Parachuting mandatory electronic tagging of factory lambs on top of farmers without first consulting them is a text book way of how not to bring about changes in sheep farming.
The bombshell dropped by the Minister for Agriculture is not going to go down well with burnt out sheep farmers who will view it as yet another cost and another layer of bureaucracy.
To put it in perspective, my tag costs will increase from €300 for the tip tags to over €2000 for the electronic tags. That's an extra €1,700 for a tag that will remain in the lambs' ears for less than 12 hours.
A scheme to get farmers involved in protecting and improving the sheep industry in Ireland should have been implemented alongside an increase in the sheep welfare payment to €50 per head.
This tagging plan is in line with our European colleagues who also have to apparently bring in EID tagging of all sheep.
But the proposed once-off 'support' of €50 to buy tags is insulting to farmers. I initially thought that this was a joke.
Combined with the 'clean sheep policy', this EID tagging proposal could just be the straw that breaks the camel's back. More and more farmers I talk to are considering either reducing sheep numbers or are exiting the business altogether.
They are fed up with layer after layer of red tape, rules and regulations and are increasingly weighing up the options. Some are even considering renting out parts of their farms. I don't like to be negative but there is only so much a farmer can cope with.
It seems to me that the only farms that will survive going forward are those that are able to employ a secretarial staff capable of keeping up with compliance and regulation.
As each year goes by, smaller operators will become squeezed and squeezed until such time they are only lifestyle or hobby farmers.
On the farming front, it's great to see at last the improvement in the weather.
I have resigned myself to the fact that I won't be able to close off any fields for silage until the end of May and I'll aim to cut silage and hay throughout July, taking fields of haylage where possible.
I dosed my lambs for the nematodirus worm and gave them a mineral/cobalt dose. I also covered the ewes with a fluke and worm dose.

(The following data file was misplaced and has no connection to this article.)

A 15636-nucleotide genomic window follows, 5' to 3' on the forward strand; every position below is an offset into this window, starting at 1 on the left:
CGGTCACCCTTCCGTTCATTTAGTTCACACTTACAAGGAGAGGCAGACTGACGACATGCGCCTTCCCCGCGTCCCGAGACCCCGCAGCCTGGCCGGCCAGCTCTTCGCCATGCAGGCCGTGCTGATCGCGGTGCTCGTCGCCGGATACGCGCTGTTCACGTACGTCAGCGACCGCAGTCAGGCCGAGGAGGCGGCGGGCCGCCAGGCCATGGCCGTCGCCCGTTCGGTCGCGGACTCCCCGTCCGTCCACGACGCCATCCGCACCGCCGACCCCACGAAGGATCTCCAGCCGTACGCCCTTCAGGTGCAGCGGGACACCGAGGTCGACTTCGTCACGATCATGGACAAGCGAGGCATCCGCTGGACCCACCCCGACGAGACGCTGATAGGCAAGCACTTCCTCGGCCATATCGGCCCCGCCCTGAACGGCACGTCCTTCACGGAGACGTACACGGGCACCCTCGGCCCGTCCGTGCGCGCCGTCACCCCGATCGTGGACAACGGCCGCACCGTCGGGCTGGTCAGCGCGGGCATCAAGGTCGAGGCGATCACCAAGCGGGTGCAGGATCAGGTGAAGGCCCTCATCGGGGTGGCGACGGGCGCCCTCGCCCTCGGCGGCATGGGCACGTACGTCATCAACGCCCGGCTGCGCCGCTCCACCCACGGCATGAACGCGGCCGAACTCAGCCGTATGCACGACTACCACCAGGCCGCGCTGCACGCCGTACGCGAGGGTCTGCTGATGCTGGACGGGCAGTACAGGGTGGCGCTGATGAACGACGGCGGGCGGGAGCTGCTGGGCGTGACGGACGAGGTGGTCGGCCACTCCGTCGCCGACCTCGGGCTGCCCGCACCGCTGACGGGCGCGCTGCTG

They are doing well considering what they've been through. It's crucial now to keep them thriving and progressing as much as they can.
I gave a booster black leg vaccination to the breeding rams. Rams can get forgotten about and it's important to keep an eye on their well-being.
I've found that I can lose the odd ram to black leg at this time of year as they begin to thrive after the winter so the booster vaccine is just a precautionary shot.
I also vaccinate the pet lambs with an 8-in-one vaccine. I have a good few less this year as my lambing squad volunteers were excellent at adopting lambs to ewes that had lost lambs.
Nevertheless, I'm left with about 50 pets and I'll get them out as soon as I can.
Some people keep them in to finish them off inside, but I find that if I put them in a handy paddock and give them a bit of meal they tip along nicely.
However, it's important to have them covered for clostridial diseases and also keep them separate from the main flock so they can get preferential treatment.
In the meantime, we're busy tidying up after what has been the worst winter in living memory for a lot of people, both young and old. It's hard to dig deep into the energy reserves to get this done but I find that unless you kick on and tidy up after lambing it only drags on into the summer and of all the years, this is one when I want to put the memory of last spring firmly into the past.
Now that things have settled and the ewes and lambs are where they want to be, it's time so take a break and get a breather yourself - I'm fairly certain you deserve it.
John Fagan farms in Gartlandstown, Co Westmeath